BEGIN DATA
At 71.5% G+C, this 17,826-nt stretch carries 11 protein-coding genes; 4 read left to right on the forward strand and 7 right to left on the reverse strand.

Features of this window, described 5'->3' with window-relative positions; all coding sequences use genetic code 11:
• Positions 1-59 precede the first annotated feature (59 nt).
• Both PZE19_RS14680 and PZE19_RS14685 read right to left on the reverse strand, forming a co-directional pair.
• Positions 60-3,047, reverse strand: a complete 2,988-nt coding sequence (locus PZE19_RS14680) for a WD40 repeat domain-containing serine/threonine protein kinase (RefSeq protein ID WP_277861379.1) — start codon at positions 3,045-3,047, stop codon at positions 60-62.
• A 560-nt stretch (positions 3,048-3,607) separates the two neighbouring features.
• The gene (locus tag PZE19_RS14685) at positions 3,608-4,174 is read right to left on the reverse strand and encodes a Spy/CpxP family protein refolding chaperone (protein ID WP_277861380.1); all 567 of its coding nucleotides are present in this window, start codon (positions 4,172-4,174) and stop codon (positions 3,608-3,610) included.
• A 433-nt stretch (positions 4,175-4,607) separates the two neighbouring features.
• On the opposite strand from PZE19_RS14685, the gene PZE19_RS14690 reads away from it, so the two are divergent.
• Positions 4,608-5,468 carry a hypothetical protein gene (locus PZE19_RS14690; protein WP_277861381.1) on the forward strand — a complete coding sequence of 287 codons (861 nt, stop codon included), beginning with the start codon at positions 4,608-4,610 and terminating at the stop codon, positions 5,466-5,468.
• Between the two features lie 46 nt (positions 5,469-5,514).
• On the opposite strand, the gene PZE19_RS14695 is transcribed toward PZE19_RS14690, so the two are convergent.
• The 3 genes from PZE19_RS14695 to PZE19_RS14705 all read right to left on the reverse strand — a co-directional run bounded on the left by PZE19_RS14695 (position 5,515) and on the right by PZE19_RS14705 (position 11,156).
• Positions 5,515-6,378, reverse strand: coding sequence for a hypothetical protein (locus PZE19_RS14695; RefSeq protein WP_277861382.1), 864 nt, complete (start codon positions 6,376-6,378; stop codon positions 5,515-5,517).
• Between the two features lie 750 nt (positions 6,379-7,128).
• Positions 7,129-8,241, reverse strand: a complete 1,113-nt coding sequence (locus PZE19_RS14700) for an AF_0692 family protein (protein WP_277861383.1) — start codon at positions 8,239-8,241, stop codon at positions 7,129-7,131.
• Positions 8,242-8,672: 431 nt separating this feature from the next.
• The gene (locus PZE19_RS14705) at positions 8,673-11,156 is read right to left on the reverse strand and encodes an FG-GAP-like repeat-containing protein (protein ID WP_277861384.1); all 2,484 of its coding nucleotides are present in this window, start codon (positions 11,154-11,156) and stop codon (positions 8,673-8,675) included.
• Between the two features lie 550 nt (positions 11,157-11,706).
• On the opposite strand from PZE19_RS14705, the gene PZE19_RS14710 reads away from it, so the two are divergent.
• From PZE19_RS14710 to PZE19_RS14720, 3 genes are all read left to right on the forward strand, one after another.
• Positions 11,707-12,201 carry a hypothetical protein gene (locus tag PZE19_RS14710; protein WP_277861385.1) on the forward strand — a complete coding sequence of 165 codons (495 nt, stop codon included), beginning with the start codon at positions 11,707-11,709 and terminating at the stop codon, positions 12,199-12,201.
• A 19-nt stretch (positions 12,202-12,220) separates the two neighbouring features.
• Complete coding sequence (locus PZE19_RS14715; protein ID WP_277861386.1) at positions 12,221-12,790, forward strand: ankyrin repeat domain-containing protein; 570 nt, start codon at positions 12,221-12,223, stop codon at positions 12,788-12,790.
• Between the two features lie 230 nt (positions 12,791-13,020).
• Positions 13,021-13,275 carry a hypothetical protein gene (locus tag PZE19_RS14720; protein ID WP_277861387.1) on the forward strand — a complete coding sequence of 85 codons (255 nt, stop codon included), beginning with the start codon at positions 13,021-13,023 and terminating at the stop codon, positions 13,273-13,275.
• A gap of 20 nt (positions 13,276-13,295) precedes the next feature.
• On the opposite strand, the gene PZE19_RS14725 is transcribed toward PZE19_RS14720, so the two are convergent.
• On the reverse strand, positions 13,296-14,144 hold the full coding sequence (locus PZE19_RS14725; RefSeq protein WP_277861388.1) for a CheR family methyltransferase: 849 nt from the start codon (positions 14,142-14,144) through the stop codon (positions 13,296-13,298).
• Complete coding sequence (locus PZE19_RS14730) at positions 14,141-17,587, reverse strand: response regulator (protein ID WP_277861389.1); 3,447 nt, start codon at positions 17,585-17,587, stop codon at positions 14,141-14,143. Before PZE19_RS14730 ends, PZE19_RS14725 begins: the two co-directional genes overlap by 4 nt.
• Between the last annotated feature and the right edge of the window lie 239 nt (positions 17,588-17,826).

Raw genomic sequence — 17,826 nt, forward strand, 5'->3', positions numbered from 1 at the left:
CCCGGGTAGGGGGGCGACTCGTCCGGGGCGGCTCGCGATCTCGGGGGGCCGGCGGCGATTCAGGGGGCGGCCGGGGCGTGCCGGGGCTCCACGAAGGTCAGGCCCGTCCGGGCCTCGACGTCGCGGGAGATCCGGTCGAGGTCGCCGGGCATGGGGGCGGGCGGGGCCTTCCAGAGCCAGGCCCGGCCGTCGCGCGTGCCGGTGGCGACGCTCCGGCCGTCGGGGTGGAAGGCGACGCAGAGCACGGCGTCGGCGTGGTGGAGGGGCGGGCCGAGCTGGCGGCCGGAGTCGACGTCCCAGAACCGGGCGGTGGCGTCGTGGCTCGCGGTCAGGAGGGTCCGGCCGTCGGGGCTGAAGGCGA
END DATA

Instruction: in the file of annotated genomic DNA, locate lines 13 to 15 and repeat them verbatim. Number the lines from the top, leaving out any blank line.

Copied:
• The 3 genes from PZE19_RS14695 to PZE19_RS14705 all read right to left on the reverse strand — a co-directional run bounded on the left by PZE19_RS14695 (position 5,515) and on the right by PZE19_RS14705 (position 11,156).
• Positions 5,515-6,378, reverse strand: coding sequence for a hypothetical protein (locus PZE19_RS14695; RefSeq protein WP_277861382.1), 864 nt, complete (start codon positions 6,376-6,378; stop codon positions 5,515-5,517).
• Between the two features lie 750 nt (positions 6,379-7,128).